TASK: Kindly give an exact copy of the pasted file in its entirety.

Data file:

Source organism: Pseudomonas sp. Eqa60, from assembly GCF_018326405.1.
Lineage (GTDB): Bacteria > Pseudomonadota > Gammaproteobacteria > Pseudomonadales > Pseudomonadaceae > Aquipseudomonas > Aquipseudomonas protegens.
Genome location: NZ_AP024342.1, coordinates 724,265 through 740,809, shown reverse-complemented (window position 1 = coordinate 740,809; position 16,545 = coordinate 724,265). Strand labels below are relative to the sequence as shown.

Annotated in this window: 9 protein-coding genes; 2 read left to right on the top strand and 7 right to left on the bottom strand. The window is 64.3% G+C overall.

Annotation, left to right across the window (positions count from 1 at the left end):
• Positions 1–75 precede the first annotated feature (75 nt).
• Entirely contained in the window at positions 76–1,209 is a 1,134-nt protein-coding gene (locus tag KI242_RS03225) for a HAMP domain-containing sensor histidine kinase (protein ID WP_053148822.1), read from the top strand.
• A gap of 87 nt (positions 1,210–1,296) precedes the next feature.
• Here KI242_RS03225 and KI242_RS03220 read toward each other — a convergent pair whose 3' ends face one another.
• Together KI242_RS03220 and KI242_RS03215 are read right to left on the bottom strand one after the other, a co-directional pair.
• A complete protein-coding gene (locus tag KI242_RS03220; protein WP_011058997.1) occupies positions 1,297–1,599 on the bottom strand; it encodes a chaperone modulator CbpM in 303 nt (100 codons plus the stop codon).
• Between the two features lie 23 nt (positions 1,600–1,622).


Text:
Source organism: Pseudomonas sp. Eqa60, from assembly GCF_018326405.1.
Lineage (GTDB): Bacteria > Pseudomonadota > Gammaproteobacteria > Pseudomonadales > Pseudomonadaceae > Aquipseudomonas > Aquipseudomonas protegens.
Genome location: NZ_AP024342.1, coordinates 724,265 through 740,809, shown reverse-complemented (window position 1 = coordinate 740,809; position 16,545 = coordinate 724,265). Strand labels below are relative to the sequence as shown.

Annotated in this window: 9 protein-coding genes; 2 read left to right on the top strand and 7 right to left on the bottom strand. The window is 64.3% G+C overall.

Annotation, left to right across the window (positions count from 1 at the left end):
• Positions 1–75 precede the first annotated feature (75 nt).
• Entirely contained in the window at positions 76–1,209 is a 1,134-nt protein-coding gene (locus tag KI242_RS03225) for a HAMP domain-containing sensor histidine kinase (protein ID WP_053148822.1), read from the top strand.
• A gap of 87 nt (positions 1,210–1,296) precedes the next feature.
• Here KI242_RS03225 and KI242_RS03220 read toward each other — a convergent pair whose 3' ends face one another.
• Together KI242_RS03220 and KI242_RS03215 are read right to left on the bottom strand one after the other, a co-directional pair.
• A complete protein-coding gene (locus tag KI242_RS03220; protein WP_011058997.1) occupies positions 1,297–1,599 on the bottom strand; it encodes a chaperone modulator CbpM in 303 nt (100 codons plus the stop codon).
• Between the two features lie 23 nt (positions 1,600–1,622).